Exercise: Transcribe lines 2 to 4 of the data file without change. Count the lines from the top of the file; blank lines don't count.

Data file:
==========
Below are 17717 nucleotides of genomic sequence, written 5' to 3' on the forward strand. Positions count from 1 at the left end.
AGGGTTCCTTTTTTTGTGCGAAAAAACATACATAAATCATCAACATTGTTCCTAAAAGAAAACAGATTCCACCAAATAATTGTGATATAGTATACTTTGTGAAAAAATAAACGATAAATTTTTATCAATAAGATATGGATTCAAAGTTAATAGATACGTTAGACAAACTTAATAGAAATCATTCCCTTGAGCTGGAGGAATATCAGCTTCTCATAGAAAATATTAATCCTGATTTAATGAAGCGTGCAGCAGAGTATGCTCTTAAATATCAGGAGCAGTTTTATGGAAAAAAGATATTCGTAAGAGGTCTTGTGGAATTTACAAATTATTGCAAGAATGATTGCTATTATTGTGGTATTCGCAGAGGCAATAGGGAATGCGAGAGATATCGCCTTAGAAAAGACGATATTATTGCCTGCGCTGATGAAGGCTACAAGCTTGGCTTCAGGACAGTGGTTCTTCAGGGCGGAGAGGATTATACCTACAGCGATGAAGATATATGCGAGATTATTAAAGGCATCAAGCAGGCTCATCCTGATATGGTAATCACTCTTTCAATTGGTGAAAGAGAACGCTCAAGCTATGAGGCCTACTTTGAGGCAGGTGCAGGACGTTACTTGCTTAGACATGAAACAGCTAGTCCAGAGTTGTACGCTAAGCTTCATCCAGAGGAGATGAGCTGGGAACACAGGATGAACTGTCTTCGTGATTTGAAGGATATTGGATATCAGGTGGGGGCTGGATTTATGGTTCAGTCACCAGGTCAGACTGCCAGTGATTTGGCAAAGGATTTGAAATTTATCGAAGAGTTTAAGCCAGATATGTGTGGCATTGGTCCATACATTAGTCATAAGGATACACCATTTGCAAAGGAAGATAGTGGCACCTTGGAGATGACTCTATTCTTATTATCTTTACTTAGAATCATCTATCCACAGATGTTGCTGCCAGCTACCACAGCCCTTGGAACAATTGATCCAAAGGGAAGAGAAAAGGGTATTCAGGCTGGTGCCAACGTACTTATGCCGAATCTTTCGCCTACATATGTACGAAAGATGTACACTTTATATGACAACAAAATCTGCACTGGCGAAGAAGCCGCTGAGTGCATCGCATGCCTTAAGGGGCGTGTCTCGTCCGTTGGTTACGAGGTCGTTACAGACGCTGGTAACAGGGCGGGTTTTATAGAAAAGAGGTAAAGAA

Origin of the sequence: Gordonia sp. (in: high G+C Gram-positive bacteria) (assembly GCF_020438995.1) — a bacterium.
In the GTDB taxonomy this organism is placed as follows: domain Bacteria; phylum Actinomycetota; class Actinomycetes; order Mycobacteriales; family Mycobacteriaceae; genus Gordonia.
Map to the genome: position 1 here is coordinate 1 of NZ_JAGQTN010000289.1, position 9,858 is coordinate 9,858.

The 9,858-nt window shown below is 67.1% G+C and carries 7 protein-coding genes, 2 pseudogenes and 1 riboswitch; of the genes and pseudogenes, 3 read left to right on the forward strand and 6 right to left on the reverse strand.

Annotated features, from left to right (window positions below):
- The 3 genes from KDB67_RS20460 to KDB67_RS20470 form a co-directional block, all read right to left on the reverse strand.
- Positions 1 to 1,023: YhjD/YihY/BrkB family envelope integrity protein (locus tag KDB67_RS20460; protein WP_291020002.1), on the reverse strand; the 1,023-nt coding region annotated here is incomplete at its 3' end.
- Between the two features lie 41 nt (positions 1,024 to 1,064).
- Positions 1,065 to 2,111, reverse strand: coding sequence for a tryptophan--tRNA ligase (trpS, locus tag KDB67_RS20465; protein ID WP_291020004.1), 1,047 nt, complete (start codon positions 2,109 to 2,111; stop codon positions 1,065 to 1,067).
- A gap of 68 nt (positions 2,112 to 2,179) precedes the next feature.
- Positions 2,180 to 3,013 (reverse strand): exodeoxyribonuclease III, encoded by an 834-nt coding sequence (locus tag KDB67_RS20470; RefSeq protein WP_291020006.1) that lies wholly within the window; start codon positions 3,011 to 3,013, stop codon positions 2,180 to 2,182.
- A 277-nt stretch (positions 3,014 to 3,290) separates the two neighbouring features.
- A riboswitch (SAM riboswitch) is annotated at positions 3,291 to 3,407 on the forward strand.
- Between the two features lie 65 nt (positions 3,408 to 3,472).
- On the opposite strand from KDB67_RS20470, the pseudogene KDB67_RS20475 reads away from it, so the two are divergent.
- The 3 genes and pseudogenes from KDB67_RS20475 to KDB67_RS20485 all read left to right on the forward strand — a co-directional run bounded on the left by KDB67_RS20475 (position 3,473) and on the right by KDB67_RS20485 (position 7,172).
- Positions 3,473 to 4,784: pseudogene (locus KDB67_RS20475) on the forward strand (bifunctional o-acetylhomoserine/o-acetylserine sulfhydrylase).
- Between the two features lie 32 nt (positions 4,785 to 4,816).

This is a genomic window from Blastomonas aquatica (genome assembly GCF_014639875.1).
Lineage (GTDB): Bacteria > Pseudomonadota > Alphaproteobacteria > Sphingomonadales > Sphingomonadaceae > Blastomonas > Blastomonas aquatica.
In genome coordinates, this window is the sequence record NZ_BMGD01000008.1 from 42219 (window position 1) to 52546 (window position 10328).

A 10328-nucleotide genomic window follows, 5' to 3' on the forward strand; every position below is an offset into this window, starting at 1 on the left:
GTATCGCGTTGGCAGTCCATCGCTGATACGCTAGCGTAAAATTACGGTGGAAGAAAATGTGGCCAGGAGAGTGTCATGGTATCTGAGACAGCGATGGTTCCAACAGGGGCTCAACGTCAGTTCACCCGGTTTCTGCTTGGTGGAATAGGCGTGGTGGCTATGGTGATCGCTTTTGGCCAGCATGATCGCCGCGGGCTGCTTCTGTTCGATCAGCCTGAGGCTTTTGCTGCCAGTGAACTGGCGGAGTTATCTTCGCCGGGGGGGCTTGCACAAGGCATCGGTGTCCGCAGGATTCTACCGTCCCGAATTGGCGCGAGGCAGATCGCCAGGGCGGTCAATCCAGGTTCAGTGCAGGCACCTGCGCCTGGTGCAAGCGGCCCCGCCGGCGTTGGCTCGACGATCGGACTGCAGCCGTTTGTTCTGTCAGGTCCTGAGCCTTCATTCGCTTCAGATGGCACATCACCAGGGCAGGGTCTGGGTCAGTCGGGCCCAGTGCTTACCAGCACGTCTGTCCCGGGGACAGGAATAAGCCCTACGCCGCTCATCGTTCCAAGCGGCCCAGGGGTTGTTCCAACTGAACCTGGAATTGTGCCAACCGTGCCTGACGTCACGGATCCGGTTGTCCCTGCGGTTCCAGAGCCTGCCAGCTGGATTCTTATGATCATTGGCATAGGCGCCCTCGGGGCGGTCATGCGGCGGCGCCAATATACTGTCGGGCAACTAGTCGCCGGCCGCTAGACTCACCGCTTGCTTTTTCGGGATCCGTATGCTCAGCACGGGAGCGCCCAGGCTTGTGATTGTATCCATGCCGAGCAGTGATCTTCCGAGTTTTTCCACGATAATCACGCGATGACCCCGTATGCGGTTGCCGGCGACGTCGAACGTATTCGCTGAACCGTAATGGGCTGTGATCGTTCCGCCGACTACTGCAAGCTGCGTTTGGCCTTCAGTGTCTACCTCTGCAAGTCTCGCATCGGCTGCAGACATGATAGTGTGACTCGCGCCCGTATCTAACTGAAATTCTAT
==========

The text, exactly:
AGGGTTCCTTTTTTTGTGCGAAAAAACATACATAAATCATCAACATTGTTCCTAAAAGAAAACAGATTCCACCAAATAATTGTGATATAGTATACTTTGTGAAAAAATAAACGATAAATTTTTATCAATAAGATATGGATTCAAAGTTAATAGATACGTTAGACAAACTTAATAGAAATCATTCCCTTGAGCTGGAGGAATATCAGCTTCTCATAGAAAATATTAATCCTGATTTAATGAAGCGTGCAGCAGAGTATGCTCTTAAATATCAGGAGCAGTTTTATGGAAAAAAGATATTCGTAAGAGGTCTTGTGGAATTTACAAATTATTGCAAGAATGATTGCTATTATTGTGGTATTCGCAGAGGCAATAGGGAATGCGAGAGATATCGCCTTAGAAAAGACGATATTATTGCCTGCGCTGATGAAGGCTACAAGCTTGGCTTCAGGACAGTGGTTCTTCAGGGCGGAGAGGATTATACCTACAGCGATGAAGATATATGCGAGATTATTAAAGGCATCAAGCAGGCTCATCCTGATATGGTAATCACTCTTTCAATTGGTGAAAGAGAACGCTCAAGCTATGAGGCCTACTTTGAGGCAGGTGCAGGACGTTACTTGCTTAGACATGAAACAGCTAGTCCAGAGTTGTACGCTAAGCTTCATCCAGAGGAGATGAGCTGGGAACACAGGATGAACTGTCTTCGTGATTTGAAGGATATTGGATATCAGGTGGGGGCTGGATTTATGGTTCAGTCACCAGGTCAGACTGCCAGTGATTTGGCAAAGGATTTGAAATTTATCGAAGAGTTTAAGCCAGATATGTGTGGCATTGGTCCATACATTAGTCATAAGGATACACCATTTGCAAAGGAAGATAGTGGCACCTTGGAGATGACTCTATTCTTATTATCTTTACTTAGAATCATCTATCCACAGATGTTGCTGCCAGCTACCACAGCCCTTGGAACAATTGATCCAAAGGGAAGAGAAAAGGGTATTCAGGCTGGTGCCAACGTACTTATGCCGAATCTTTCGCCTACATATGTACGAAAGATGTACACTTTATATGACAACAAAATCTGCACTGGCGAAGAAGCCGCTGAGTGCATCGCATGCCTTAAGGGGCGTGTCTCGTCCGTTGGTTACGAGGTCGTTACAGACGCTGGTAACAGGGCGGGTTTTATAGAAAAGAGGTAAAGAA

Origin of the sequence: Gordonia sp. (in: high G+C Gram-positive bacteria) (assembly GCF_020438995.1) — a bacterium.
In the GTDB taxonomy this organism is placed as follows: domain Bacteria; phylum Actinomycetota; class Actinomycetes; order Mycobacteriales; family Mycobacteriaceae; genus Gordonia.